O’Cebreiro: another significant Camino gateway.

Here are a few photos of food again, LOL. But also of another section of walking. It was another shorter distance of about 17kms. We are nearly in Galicia.

This is a soup, common to the Galician region. It's called Caldo Callego. As we've been walking today we went past many community gardens and individual people's well-tendered gardens with many veggies, with a large area set aside to grow the veggie used in this soup. I don't know it's name, but I've read where it has even better properties for our health than Kale.

This is a soup, common to the Galician region. It’s called Caldo Callego. As we’ve been walking today we went past many community gardens and individual people’s well-tendered gardens (and orchards) with many veggies, with a large area set aside to grow the veggie used in this soup. I don’t remember it’s name, but I’ve read where it has even better properties for our health than Kale.

Another dish that's Not only regional but also an important dish for the pilgrims to know that Santiago is

Another dish that’s not only regional but also an important dish for the pilgrims to know that Santiago is “just around the corner” albeit still more than 100kms. It’s called Tarta Santiago.

Sunset.

Sunset.

O’Cebreiro is an old village, with stone buildings right on a mountaintop. That of course means that there are the most incredible views in ever direction. It’s the 3rd  highest point on the Camino.

At ANY time of the year, when walking through Galicia, you need to be prepared for all types of weather, mainly rain. The mountains create their own unpredictable weather patterns because of the Atlantic Ocean. When you start your walk from O’Cebreiro, the early morning mists create ‘floating islands’ where just the tops of hills appear above the clouds.

The church in O’Cebreiro is dated back to 9th Century and it’s the oldest church associated directly with the Camino.

Here is the resting place of Don Elias Valiña Sam pedro, the local parish priest who spent his life restoring the integrity of the Camino. He introduced the familiar yellow arrow that will guide you across the top of Spain.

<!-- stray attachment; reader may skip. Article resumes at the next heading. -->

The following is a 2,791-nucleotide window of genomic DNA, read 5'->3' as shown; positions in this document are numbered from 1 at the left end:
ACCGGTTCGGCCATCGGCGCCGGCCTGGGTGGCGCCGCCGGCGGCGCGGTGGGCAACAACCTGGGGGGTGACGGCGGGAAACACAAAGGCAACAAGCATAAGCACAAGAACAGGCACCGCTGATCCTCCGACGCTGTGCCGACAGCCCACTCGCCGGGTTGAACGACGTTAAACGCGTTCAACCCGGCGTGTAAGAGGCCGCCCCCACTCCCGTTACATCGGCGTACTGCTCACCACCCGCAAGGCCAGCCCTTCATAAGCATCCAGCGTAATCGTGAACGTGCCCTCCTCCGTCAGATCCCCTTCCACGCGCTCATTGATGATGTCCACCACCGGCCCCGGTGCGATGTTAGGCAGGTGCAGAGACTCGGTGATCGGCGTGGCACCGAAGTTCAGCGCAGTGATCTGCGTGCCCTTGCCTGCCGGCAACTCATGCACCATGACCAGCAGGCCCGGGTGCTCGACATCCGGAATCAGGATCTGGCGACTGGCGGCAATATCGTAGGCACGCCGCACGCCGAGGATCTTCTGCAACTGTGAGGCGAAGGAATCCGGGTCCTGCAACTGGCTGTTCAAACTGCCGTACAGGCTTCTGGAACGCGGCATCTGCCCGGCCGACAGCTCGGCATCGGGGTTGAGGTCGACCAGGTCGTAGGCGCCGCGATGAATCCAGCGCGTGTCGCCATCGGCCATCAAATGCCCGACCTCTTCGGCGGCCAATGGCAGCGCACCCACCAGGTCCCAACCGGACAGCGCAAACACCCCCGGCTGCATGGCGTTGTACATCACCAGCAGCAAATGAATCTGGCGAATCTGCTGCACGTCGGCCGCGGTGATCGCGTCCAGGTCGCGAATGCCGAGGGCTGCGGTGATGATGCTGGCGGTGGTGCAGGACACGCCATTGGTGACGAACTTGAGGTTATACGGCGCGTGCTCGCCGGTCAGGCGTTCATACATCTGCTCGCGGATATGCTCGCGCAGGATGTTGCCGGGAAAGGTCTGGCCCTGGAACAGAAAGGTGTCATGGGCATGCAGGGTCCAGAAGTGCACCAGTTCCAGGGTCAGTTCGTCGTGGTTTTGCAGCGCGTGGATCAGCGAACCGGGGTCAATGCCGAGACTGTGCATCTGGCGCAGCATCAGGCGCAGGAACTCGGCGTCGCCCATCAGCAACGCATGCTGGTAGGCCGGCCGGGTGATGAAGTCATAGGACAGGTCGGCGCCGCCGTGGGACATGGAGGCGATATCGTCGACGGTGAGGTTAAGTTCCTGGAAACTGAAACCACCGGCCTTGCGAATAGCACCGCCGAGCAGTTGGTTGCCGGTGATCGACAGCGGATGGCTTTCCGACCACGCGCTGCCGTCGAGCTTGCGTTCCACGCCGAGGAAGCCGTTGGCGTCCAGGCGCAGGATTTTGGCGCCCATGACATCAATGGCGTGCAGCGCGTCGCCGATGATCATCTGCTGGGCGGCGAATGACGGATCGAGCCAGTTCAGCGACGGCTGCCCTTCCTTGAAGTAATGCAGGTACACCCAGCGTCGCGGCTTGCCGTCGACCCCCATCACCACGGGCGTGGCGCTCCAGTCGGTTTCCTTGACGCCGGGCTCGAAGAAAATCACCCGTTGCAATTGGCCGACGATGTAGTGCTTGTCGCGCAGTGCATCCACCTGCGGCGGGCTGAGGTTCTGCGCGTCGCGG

The next day of walking was about 21kms. When John saw the scenery through this area again, he remembered how much he enjoyed in 2011..

Sunrise is still about 30 minutes away.

Sunrise is still about 30 minutes away.

'Floating islands' of hilltops above the clouds.

‘Floating islands’ of hilltops above the clouds.

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This is the leaf veggie grown for the soup.

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2 thoughts on “O’Cebreiro: another significant Camino gateway.

  1. Good mornin, I am really enjoying reading your post & the photos are great.
    I have just returned from my walk & already miss those wonderful “greens” , they are called Grelos & I wish I could grow them back in Perth, but have to make do with Chard & Kale..happy walking 😉

    Liked by 1 person

    • Hi Tracey Thanks for the info about Grelos.
      I once saw a write up about them in Brisbane’s Courier Mail and a recipe. But it was years ago, so the memory is fading.
      John and I also walked the Camino (starting 28th April) in 2011 and each day we took photos of whatever we saw, meaning that there were many photos of the wind blowing over the wheat through the Meseta; falling down houses etc. I now (at home) watch them daily on a digital photo frame, and thoroughly enjoy reliving the experience.

      Like

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